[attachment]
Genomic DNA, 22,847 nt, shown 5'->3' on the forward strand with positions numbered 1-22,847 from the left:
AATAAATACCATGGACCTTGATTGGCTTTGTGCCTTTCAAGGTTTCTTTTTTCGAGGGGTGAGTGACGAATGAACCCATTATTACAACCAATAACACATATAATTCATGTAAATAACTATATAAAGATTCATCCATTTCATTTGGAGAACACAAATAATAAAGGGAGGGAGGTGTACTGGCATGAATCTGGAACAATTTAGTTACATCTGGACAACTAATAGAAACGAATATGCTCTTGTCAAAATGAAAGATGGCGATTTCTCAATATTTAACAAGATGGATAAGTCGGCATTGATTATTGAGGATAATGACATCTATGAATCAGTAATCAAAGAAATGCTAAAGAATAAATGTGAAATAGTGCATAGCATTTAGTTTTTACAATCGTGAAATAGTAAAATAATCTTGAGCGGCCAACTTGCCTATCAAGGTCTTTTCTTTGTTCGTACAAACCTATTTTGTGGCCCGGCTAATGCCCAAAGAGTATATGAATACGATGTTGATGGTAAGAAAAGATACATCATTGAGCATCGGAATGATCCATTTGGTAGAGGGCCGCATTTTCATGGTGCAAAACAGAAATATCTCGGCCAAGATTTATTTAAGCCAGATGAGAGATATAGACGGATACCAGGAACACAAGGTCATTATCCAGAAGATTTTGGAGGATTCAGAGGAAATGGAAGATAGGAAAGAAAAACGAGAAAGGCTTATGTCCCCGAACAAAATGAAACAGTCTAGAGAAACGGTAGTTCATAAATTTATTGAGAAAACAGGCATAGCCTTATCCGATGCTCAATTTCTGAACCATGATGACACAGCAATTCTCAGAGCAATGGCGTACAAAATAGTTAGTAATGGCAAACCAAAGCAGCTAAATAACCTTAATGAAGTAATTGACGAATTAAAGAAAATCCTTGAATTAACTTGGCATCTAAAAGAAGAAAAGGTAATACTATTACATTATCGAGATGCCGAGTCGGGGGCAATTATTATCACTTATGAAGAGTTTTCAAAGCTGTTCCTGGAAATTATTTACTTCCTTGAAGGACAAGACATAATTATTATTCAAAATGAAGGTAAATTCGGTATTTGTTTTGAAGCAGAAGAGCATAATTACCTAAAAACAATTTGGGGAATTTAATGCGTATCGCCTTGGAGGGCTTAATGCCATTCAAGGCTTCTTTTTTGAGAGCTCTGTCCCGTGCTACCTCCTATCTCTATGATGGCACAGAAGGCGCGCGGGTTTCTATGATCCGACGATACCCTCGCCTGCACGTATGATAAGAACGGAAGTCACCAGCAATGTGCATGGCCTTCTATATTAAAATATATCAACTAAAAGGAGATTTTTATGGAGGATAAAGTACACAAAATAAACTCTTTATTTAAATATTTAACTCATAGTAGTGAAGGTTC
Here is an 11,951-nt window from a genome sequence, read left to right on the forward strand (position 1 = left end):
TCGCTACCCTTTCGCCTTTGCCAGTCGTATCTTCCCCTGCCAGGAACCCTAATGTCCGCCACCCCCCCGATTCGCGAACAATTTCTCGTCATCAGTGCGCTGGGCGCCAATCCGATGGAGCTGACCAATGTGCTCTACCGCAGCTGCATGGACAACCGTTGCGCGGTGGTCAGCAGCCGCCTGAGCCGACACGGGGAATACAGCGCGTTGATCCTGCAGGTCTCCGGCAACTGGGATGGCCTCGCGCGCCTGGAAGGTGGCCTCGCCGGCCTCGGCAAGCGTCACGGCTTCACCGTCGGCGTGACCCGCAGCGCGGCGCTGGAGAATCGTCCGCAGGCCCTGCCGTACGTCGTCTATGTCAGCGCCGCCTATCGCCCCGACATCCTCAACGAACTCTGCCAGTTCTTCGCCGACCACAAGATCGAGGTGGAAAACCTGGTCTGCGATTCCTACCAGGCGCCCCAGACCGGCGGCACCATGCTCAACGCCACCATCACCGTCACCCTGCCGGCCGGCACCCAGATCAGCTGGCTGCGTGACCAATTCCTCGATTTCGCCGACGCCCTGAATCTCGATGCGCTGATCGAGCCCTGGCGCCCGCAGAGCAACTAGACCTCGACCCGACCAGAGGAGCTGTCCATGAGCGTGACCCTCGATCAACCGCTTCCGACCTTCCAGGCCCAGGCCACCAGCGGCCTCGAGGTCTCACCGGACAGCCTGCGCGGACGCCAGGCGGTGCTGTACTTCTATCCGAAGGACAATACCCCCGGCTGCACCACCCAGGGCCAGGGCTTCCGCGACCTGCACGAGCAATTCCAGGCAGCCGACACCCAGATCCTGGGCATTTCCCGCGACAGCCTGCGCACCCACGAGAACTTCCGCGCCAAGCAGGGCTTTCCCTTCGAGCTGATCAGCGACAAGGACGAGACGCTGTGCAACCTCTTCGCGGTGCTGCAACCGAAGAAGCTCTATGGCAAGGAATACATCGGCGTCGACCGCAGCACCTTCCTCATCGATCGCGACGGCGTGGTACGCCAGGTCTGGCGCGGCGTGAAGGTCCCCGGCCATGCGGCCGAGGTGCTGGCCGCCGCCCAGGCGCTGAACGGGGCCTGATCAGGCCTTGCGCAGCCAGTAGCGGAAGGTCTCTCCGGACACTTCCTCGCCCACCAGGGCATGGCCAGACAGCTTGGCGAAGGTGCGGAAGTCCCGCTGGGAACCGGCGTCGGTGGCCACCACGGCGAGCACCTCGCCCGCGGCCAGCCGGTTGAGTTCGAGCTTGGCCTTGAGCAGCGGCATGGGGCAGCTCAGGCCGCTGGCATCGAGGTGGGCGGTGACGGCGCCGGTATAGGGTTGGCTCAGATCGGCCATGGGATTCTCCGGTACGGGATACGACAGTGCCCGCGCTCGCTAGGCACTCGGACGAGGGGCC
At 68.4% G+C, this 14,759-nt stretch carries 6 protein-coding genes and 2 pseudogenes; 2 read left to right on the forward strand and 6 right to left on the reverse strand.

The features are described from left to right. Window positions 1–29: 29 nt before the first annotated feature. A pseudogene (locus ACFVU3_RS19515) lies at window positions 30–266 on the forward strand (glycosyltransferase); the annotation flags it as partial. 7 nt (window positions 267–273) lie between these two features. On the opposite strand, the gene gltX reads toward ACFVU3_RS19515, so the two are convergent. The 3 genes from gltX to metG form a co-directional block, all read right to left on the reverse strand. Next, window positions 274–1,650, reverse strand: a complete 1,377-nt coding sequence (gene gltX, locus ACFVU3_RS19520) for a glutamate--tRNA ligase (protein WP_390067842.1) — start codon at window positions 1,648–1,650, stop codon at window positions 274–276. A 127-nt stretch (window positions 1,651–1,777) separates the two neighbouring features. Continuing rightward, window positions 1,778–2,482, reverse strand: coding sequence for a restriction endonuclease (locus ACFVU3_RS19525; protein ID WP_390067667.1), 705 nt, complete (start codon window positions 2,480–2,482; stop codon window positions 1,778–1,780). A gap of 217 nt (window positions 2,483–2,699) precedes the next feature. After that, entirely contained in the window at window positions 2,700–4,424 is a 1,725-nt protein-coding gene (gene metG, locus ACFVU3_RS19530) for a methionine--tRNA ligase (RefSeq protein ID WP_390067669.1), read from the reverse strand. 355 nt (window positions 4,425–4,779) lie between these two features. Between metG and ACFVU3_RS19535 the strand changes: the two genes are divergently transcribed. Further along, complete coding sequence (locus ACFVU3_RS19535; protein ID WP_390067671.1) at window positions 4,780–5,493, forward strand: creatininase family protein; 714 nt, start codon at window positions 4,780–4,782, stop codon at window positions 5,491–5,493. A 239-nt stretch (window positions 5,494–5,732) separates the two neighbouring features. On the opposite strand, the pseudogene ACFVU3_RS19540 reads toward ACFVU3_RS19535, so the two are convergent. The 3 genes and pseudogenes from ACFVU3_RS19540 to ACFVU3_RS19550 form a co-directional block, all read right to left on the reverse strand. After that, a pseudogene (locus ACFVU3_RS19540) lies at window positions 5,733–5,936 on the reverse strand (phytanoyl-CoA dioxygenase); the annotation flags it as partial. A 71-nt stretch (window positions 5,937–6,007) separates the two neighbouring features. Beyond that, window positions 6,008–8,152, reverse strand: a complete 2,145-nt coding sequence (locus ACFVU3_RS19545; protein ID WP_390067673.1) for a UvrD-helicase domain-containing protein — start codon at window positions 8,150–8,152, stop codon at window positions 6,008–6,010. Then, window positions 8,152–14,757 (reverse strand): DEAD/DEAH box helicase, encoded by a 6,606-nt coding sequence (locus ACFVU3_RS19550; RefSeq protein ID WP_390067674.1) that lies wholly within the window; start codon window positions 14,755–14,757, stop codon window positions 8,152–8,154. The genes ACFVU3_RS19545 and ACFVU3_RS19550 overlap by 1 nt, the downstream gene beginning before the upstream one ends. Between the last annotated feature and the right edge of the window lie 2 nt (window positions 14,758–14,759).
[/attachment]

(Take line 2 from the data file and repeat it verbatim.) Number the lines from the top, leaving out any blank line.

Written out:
AATAAATACCATGGACCTTGATTGGCTTTGTGCCTTTCAAGGTTTCTTTTTTCGAGGGGTGAGTGACGAATGAACCCATTATTACAACCAATAACACATATAATTCATGTAAATAACTATATAAAGATTCATCCATTTCATTTGGAGAACACAAATAATAAAGGGAGGGAGGTGTACTGGCATGAATCTGGAACAATTTAGTTACATCTGGACAACTAATAGAAACGAATATGCTCTTGTCAAAATGAAAGATGGCGATTTCTCAATATTTAACAAGATGGATAAGTCGGCATTGATTATTGAGGATAATGACATCTATGAATCAGTAATCAAAGAAATGCTAAAGAATAAATGTGAAATAGTGCATAGCATTTAGTTTTTACAATCGTGAAATAGTAAAATAATCTTGAGCGGCCAACTTGCCTATCAAGGTCTTTTCTTTGTTCGTACAAACCTATTTTGTGGCCCGGCTAATGCCCAAAGAGTATATGAATACGATGTTGATGGTAAGAAAAGATACATCATTGAGCATCGGAATGATCCATTTGGTAGAGGGCCGCATTTTCATGGTGCAAAACAGAAATATCTCGGCCAAGATTTATTTAAGCCAGATGAGAGATATAGACGGATACCAGGAACACAAGGTCATTATCCAGAAGATTTTGGAGGATTCAGAGGAAATGGAAGATAGGAAAGAAAAACGAGAAAGGCTTATGTCCCCGAACAAAATGAAACAGTCTAGAGAAACGGTAGTTCATAAATTTATTGAGAAAACAGGCATAGCCTTATCCGATGCTCAATTTCTGAACCATGATGACACAGCAATTCTCAGAGCAATGGCGTACAAAATAGTTAGTAATGGCAAACCAAAGCAGCTAAATAACCTTAATGAAGTAATTGACGAATTAAAGAAAATCCTTGAATTAACTTGGCATCTAAAAGAAGAAAAGGTAATACTATTACATTATCGAGATGCCGAGTCGGGGGCAATTATTATCACTTATGAAGAGTTTTCAAAGCTGTTCCTGGAAATTATTTACTTCCTTGAAGGACAAGACATAATTATTATTCAAAATGAAGGTAAATTCGGTATTTGTTTTGAAGCAGAAGAGCATAATTACCTAAAAACAATTTGGGGAATTTAATGCGTATCGCCTTGGAGGGCTTAATGCCATTCAAGGCTTCTTTTTTGAGAGCTCTGTCCCGTGCTACCTCCTATCTCTATGATGGCACAGAAGGCGCGCGGGTTTCTATGATCCGACGATACCCTCGCCTGCACGTATGATAAGAACGGAAGTCACCAGCAATGTGCATGGCCTTCTATATTAAAATATATCAACTAAAAGGAGATTTTTATGGAGGATAAAGTACACAAAATAAACTCTTTATTTAAATATTTAACTCATAGTAGTGAAGGTTC